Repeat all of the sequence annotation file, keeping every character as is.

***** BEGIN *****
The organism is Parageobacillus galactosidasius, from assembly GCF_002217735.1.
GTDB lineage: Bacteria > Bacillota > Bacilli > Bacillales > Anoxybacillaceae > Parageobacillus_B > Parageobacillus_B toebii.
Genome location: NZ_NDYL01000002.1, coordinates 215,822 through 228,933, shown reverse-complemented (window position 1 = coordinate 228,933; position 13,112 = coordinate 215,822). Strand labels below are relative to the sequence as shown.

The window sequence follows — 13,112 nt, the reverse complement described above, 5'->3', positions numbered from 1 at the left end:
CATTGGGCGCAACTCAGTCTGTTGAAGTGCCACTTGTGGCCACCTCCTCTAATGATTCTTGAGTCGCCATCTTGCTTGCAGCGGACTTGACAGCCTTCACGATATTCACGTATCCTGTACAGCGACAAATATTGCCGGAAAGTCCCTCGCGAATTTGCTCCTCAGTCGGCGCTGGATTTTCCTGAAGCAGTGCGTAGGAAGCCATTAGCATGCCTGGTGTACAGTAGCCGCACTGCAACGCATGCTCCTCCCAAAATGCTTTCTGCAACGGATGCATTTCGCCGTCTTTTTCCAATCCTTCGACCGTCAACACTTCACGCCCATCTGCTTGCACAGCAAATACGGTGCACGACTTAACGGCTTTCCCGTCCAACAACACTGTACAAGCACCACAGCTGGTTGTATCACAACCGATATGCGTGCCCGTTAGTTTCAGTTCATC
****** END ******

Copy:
The organism is Parageobacillus galactosidasius, from assembly GCF_002217735.1.
GTDB lineage: Bacteria > Bacillota > Bacilli > Bacillales > Anoxybacillaceae > Parageobacillus_B > Parageobacillus_B toebii.
Genome location: NZ_NDYL01000002.1, coordinates 215,822 through 228,933, shown reverse-complemented (window position 1 = coordinate 228,933; position 13,112 = coordinate 215,822). Strand labels below are relative to the sequence as shown.

The window sequence follows — 13,112 nt, the reverse complement described above, 5'->3', positions numbered from 1 at the left end:
CATTGGGCGCAACTCAGTCTGTTGAAGTGCCACTTGTGGCCACCTCCTCTAATGATTCTTGAGTCGCCATCTTGCTTGCAGCGGACTTGACAGCCTTCACGATATTCACGTATCCTGTACAGCGACAAATATTGCCGGAAAGTCCCTCGCGAATTTGCTCCTCAGTCGGCGCTGGATTTTCCTGAAGCAGTGCGTAGGAAGCCATTAGCATGCCTGGTGTACAGTAGCCGCACTGCAACGCATGCTCCTCCCAAAATGCTTTCTGCAACGGATGCATTTCGCCGTCTTTTTCCAATCCTTCGACCGTCAACACTTCACGCCCATCTGCTTGCACAGCAAATACGGTGCACGACTTAACGGCTTTCCCGTCCAACAACACTGTACAAGCACCACAGCTGGTTGTATCACAACCGATATGCGTGCCCGTTAGTTTCAGTTCATC